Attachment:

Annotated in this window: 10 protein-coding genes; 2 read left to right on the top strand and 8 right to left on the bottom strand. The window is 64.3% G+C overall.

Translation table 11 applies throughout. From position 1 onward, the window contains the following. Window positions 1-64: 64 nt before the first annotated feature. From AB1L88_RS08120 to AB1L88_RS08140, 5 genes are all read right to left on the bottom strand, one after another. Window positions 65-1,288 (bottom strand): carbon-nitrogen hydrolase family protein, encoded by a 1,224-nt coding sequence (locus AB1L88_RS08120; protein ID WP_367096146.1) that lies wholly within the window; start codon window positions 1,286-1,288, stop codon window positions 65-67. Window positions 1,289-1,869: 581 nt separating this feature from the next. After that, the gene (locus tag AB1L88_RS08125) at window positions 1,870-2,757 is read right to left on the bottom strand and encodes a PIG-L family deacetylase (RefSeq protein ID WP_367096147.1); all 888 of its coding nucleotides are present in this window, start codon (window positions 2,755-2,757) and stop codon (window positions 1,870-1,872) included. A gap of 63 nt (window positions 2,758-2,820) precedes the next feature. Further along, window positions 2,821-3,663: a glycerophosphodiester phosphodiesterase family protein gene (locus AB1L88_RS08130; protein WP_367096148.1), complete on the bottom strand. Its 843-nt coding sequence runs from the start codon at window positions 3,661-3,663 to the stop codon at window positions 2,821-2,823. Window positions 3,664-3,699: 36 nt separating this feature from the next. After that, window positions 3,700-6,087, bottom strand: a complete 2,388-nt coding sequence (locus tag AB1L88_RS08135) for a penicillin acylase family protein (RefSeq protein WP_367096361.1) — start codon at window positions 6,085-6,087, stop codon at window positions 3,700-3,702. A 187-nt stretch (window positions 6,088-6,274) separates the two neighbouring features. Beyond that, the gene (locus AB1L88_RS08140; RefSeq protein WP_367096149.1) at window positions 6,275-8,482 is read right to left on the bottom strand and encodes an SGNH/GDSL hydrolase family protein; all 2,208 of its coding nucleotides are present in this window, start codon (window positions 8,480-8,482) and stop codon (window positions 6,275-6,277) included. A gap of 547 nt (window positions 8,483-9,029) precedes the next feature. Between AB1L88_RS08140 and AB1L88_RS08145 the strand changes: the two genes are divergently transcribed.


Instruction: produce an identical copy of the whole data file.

Annotated in this window: 10 protein-coding genes; 2 read left to right on the top strand and 8 right to left on the bottom strand. The window is 64.3% G+C overall.

Translation table 11 applies throughout. From position 1 onward, the window contains the following. Window positions 1-64: 64 nt before the first annotated feature. From AB1L88_RS08120 to AB1L88_RS08140, 5 genes are all read right to left on the bottom strand, one after another. Window positions 65-1,288 (bottom strand): carbon-nitrogen hydrolase family protein, encoded by a 1,224-nt coding sequence (locus AB1L88_RS08120; protein ID WP_367096146.1) that lies wholly within the window; start codon window positions 1,286-1,288, stop codon window positions 65-67. Window positions 1,289-1,869: 581 nt separating this feature from the next. After that, the gene (locus tag AB1L88_RS08125) at window positions 1,870-2,757 is read right to left on the bottom strand and encodes a PIG-L family deacetylase (RefSeq protein ID WP_367096147.1); all 888 of its coding nucleotides are present in this window, start codon (window positions 2,755-2,757) and stop codon (window positions 1,870-1,872) included. A gap of 63 nt (window positions 2,758-2,820) precedes the next feature. Further along, window positions 2,821-3,663: a glycerophosphodiester phosphodiesterase family protein gene (locus AB1L88_RS08130; protein WP_367096148.1), complete on the bottom strand. Its 843-nt coding sequence runs from the start codon at window positions 3,661-3,663 to the stop codon at window positions 2,821-2,823. Window positions 3,664-3,699: 36 nt separating this feature from the next. After that, window positions 3,700-6,087, bottom strand: a complete 2,388-nt coding sequence (locus tag AB1L88_RS08135) for a penicillin acylase family protein (RefSeq protein WP_367096361.1) — start codon at window positions 6,085-6,087, stop codon at window positions 3,700-3,702. A 187-nt stretch (window positions 6,088-6,274) separates the two neighbouring features. Beyond that, the gene (locus AB1L88_RS08140; RefSeq protein WP_367096149.1) at window positions 6,275-8,482 is read right to left on the bottom strand and encodes an SGNH/GDSL hydrolase family protein; all 2,208 of its coding nucleotides are present in this window, start codon (window positions 8,480-8,482) and stop codon (window positions 6,275-6,277) included. A gap of 547 nt (window positions 8,483-9,029) precedes the next feature. Between AB1L88_RS08140 and AB1L88_RS08145 the strand changes: the two genes are divergently transcribed.